In another room is an installation called Salute. You walk into blackness, and then see two rows of silky red flags waving at each other. They’re moving mechanically, but the implication is that there are people who you cannot see who are waving the flags. The music is ominous. Sometimes the flags are imitating each other, or at least moving in harmony. Other times they are working at cross purposes. Sometimes even the ones on the same side don’t agree with each other. What a simple, elegant way to depict the precarious state of international relations. It gave me goose bumps.
Much of Anderson’s work is based on stories. She’s an amazing writer. Her words transport you to another reality. Sometimes they make you question reality. In one room, once again black, you enter a word of chaotic white graffiti. You never want to stop reading the fascinating vignettes that are interspersed with odd sculptures. I won’t even pretend to describe this place. Pictures will have to suffice. I did, though, look at the guard that was standing in the midst of all this fascinating chaos and said to him, “You must have really weird dreams.” He laughed.
Here are a few of Anderson’s stories on display.
The last room in the Anderson exhibit was entitled Habeas Corpus. She does love her black rooms. This one had lights shining on a disco ball chandelier, and in the corner is a gigantic pillow in the shape of a man sitting on a recliner, and projected on that pillow is a video of Mohammed el Gharani, talking about his life.
He was captured by our government when still a child, and was accused of being a terrorist. He was sent to Guantanamo Bay and was tortured for seven years. Finally a judge ordered him returned to Chad as we had no legitimate evidence against him. He is now in Chad, but still has no identity papers and is essentially stateless. Google him for more information, and ask yourself, “How dare we?”
The next exhibit was called Pickett’s Charge, by Mark Bradford. These were very large textured works. They were 400 linear feet long, so they were displayed in a circle. The work is based on an 1883 painting of this particular civil war battle. He used colored paper, what appears to be twine, and ripped up reproductions of that painting to create a body of work that really made me feel the true chaos of war. Here are a few pictures.
Next, we enjoyed the work of Marcel Duchamp, a French artist. He believed that an artist’s ideas are more important than craft or aesthetics. I was particularly fascinated by his work called Hat Rack. Seeing it floating in mid air with no visible support was surreal, and the shadow cast on the wall was as beautiful as the rack itself. There were also a steady stream of quotes from Duchamp that made me stop and think, as did the semi-transparent chessboard that you were invited to sit at, and take photos from below.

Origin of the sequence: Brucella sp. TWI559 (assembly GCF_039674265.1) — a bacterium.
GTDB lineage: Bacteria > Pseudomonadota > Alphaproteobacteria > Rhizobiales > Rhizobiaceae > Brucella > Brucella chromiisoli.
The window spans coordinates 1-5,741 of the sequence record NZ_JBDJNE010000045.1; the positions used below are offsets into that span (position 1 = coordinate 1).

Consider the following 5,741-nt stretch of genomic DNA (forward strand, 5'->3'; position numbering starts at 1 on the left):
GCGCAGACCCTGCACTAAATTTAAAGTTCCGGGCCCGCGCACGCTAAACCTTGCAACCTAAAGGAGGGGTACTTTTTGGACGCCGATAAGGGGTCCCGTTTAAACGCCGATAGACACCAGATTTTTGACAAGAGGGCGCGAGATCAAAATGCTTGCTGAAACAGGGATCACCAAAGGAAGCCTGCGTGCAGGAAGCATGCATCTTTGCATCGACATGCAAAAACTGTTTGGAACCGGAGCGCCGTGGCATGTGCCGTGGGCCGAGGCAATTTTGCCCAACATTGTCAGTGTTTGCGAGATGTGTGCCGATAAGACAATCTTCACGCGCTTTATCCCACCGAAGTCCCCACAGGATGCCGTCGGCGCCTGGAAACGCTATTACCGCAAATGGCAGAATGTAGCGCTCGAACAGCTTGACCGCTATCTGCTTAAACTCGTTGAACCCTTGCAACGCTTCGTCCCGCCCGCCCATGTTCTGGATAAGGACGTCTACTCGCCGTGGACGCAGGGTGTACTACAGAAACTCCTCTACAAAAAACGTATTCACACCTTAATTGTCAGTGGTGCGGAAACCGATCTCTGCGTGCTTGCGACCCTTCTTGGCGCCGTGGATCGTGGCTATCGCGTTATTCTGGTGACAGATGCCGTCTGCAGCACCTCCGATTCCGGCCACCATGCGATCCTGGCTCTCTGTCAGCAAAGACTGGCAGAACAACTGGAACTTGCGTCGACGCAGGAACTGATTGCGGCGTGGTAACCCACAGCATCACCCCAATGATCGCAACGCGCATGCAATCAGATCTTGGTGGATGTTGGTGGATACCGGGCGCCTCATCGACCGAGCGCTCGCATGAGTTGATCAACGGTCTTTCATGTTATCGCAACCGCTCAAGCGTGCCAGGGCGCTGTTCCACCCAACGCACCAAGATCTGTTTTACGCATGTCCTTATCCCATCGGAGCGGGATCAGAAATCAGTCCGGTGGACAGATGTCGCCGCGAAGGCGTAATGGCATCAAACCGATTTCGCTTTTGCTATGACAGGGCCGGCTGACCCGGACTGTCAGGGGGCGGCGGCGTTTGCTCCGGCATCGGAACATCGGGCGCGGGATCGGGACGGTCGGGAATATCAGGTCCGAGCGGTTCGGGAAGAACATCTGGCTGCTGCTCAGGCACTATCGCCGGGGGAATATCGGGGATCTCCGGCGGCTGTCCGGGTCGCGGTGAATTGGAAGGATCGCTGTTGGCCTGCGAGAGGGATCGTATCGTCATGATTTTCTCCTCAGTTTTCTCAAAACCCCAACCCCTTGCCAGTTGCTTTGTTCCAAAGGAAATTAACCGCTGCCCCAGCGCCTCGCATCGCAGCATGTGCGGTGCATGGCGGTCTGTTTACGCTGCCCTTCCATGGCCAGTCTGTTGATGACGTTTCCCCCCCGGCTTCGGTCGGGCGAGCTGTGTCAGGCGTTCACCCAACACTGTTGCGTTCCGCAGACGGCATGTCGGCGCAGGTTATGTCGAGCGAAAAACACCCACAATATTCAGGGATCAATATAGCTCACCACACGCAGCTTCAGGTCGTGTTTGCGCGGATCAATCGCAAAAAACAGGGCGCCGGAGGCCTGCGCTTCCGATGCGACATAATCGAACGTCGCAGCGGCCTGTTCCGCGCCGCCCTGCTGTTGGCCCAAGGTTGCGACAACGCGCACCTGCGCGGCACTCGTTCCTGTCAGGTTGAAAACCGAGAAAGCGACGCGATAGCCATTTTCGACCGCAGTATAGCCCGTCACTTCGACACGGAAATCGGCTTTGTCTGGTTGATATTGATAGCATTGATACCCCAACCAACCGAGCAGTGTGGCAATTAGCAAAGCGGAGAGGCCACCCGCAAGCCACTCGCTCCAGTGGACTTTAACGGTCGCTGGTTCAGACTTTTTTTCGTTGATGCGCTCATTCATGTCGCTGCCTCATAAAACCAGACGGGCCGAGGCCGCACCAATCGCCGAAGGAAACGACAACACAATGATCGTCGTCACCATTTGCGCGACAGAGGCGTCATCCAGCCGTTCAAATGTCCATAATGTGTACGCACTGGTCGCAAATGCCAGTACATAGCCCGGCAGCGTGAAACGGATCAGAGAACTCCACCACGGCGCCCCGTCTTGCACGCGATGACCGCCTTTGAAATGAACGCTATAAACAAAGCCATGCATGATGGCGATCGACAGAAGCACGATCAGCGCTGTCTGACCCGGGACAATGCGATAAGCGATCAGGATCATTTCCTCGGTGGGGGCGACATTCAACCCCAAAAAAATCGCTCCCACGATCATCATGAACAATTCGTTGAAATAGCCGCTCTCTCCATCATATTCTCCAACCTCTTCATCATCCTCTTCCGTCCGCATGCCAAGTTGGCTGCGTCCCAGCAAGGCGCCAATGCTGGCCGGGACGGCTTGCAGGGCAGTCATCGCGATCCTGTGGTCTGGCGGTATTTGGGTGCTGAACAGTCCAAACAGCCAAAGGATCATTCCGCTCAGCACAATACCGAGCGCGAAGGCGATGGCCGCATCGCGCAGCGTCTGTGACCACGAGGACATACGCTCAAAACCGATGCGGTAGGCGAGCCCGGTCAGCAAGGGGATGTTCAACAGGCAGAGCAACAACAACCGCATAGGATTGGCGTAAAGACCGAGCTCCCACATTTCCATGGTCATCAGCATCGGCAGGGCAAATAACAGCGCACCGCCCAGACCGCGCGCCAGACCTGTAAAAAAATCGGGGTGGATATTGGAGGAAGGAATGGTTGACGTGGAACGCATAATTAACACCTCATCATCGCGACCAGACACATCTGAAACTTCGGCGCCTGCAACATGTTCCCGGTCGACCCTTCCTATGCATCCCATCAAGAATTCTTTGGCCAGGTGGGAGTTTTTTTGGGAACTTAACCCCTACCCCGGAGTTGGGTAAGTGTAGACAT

The whole museum was absolutely mind blowing, even the linoleum floors and walls by the gift shop. We didn’t want to leave. Dear husband and I agree that it was one of our favorite places in DC.
It was a beautiful Autumn day, so from there, we headed outside to the Hirshhorn’s sunken sculpture garden. I love how sculptures can be seen from various angles, and the time of day, the lighting, and even the weather can make them look different, as if these things have lives that you’d love to know more about. My words won’t do this place justice, so here are some photos.
After that, we walked across the National Mall to the sculpture garden in the National Gallery of Art. It’s a lovely place full of winding paths and plenty of benches. It’s the kind of place that begs for a picnic lunch. Again, words aren’t sufficient. Enjoy the photos below, but I also urge you to visit their excellent website to see every single one of the sculptures, complete with detailed descriptions.
I would have loved to have seen the National Gallery itself, along with the Freer Sackler Galleries, the African Art Museum, and the Portrait Gallery, just to name a few of the other amazing art venues that are on offer in Washington DC, but unfortunately our time was limited. Even so, I must say that I ended the day feeling that my cravings for art had been satisfied, indeed.